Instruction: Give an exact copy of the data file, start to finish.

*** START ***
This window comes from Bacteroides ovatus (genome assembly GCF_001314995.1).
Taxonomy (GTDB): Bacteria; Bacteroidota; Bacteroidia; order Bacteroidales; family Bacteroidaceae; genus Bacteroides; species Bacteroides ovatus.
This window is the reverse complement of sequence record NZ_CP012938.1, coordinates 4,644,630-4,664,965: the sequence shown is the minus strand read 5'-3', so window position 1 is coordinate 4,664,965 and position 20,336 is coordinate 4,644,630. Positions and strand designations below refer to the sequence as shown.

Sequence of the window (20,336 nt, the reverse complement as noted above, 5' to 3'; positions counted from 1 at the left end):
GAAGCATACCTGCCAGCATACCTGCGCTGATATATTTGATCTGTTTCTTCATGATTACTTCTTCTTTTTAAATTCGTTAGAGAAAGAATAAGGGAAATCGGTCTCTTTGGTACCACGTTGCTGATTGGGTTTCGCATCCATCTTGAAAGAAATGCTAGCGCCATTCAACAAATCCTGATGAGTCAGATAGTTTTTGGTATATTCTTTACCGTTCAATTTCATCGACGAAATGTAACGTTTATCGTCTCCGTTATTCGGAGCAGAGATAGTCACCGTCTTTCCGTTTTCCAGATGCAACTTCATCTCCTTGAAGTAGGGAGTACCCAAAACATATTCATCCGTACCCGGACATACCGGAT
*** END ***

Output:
This window comes from Bacteroides ovatus (genome assembly GCF_001314995.1).
Taxonomy (GTDB): Bacteria; Bacteroidota; Bacteroidia; order Bacteroidales; family Bacteroidaceae; genus Bacteroides; species Bacteroides ovatus.
This window is the reverse complement of sequence record NZ_CP012938.1, coordinates 4,644,630-4,664,965: the sequence shown is the minus strand read 5'-3', so window position 1 is coordinate 4,664,965 and position 20,336 is coordinate 4,644,630. Positions and strand designations below refer to the sequence as shown.

Sequence of the window (20,336 nt, the reverse complement as noted above, 5' to 3'; positions counted from 1 at the left end):
GAAGCATACCTGCCAGCATACCTGCGCTGATATATTTGATCTGTTTCTTCATGATTACTTCTTCTTTTTAAATTCGTTAGAGAAAGAATAAGGGAAATCGGTCTCTTTGGTACCACGTTGCTGATTGGGTTTCGCATCCATCTTGAAAGAAATGCTAGCGCCATTCAACAAATCCTGATGAGTCAGATAGTTTTTGGTATATTCTTTACCGTTCAATTTCATCGACGAAATGTAACGTTTATCGTCTCCGTTATTCGGAGCAGAGATAGTCACCGTCTTTCCGTTTTCCAGATGCAACTTCATCTCCTTGAAGTAGGGAGTACCCAAAACATATTCATCCGTACCCGGACATACCGGAT